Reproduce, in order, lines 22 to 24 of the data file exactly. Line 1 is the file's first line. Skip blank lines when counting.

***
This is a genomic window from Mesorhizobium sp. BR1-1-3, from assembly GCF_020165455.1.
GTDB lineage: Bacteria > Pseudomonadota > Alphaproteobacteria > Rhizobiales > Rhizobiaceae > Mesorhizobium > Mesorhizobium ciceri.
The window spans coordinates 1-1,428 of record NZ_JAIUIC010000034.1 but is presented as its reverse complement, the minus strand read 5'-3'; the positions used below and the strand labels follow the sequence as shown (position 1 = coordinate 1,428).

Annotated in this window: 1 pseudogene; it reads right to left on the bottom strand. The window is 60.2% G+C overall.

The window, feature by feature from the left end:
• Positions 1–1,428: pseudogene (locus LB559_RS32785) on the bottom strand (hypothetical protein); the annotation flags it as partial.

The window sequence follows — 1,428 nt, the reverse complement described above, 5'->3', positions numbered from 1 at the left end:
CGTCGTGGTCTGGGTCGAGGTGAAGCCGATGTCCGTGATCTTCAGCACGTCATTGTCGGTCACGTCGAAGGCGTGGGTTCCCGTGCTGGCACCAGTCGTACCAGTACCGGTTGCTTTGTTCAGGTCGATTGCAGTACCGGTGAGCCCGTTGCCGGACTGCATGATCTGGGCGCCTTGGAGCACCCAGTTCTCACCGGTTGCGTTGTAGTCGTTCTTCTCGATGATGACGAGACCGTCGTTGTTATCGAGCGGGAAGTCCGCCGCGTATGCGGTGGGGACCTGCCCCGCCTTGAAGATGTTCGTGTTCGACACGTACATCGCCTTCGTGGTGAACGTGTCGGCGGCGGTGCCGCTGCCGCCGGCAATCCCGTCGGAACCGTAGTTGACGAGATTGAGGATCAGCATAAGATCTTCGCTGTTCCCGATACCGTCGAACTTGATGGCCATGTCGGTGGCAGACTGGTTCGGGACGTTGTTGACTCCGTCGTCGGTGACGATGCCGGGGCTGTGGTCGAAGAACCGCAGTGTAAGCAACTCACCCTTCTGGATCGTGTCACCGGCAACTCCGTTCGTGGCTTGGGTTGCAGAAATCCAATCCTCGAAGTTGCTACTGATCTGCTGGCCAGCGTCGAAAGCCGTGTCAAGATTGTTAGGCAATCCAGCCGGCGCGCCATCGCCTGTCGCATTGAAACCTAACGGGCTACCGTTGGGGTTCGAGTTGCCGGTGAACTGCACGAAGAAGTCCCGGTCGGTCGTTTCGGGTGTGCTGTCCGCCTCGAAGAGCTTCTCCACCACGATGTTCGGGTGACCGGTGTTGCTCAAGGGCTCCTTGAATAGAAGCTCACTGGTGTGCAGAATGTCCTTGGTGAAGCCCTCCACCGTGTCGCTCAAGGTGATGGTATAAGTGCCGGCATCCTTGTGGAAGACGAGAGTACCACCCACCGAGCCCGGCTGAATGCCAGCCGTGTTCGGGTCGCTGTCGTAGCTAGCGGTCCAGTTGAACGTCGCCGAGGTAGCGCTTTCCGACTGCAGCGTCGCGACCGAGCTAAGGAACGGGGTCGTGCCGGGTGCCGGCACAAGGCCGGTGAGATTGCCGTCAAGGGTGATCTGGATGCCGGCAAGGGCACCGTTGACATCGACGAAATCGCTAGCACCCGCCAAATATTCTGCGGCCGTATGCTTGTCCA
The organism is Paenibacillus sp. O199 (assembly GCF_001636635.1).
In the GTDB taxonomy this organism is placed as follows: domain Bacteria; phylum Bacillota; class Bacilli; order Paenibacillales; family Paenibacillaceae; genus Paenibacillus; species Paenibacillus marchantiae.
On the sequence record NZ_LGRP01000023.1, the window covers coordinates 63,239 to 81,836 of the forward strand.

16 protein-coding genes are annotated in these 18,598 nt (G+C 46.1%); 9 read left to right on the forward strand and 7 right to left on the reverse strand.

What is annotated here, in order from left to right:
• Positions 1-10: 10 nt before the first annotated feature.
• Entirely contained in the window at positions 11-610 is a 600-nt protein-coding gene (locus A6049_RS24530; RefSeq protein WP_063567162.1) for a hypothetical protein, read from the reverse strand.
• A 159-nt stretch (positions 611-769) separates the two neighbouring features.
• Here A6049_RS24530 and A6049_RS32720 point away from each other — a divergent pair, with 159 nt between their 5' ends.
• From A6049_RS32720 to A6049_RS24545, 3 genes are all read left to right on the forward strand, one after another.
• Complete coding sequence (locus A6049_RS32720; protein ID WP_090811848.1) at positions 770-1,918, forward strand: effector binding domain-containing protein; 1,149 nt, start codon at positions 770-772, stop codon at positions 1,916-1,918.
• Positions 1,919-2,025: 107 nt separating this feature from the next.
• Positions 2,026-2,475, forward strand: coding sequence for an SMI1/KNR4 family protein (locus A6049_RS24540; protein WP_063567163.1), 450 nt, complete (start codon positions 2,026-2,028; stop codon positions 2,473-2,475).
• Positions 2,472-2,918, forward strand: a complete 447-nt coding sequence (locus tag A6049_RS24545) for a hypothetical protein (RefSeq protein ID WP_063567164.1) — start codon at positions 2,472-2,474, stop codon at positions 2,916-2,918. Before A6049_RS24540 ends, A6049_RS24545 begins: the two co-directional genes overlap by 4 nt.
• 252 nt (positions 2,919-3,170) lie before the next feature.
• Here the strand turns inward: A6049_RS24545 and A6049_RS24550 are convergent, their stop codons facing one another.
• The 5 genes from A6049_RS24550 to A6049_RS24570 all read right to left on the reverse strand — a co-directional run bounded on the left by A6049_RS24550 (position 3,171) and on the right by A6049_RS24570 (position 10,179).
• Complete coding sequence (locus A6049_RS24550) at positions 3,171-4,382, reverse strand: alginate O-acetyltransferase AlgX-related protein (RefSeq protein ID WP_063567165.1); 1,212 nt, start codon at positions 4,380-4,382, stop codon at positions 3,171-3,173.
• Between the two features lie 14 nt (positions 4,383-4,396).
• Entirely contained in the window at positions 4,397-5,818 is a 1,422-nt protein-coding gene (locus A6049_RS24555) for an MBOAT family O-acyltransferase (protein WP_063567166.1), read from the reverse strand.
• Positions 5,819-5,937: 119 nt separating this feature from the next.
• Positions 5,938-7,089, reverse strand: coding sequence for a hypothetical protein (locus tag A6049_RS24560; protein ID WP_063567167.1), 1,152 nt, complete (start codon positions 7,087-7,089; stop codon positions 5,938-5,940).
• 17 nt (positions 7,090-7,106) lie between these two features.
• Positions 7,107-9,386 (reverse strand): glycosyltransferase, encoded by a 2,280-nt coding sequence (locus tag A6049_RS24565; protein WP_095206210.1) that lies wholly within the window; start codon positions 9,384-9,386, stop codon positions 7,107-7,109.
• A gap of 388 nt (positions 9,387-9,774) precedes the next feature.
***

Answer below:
• Positions 2,472-2,918, forward strand: a complete 447-nt coding sequence (locus tag A6049_RS24545) for a hypothetical protein (RefSeq protein ID WP_063567164.1) — start codon at positions 2,472-2,474, stop codon at positions 2,916-2,918. Before A6049_RS24540 ends, A6049_RS24545 begins: the two co-directional genes overlap by 4 nt.
• 252 nt (positions 2,919-3,170) lie before the next feature.
• Here the strand turns inward: A6049_RS24545 and A6049_RS24550 are convergent, their stop codons facing one another.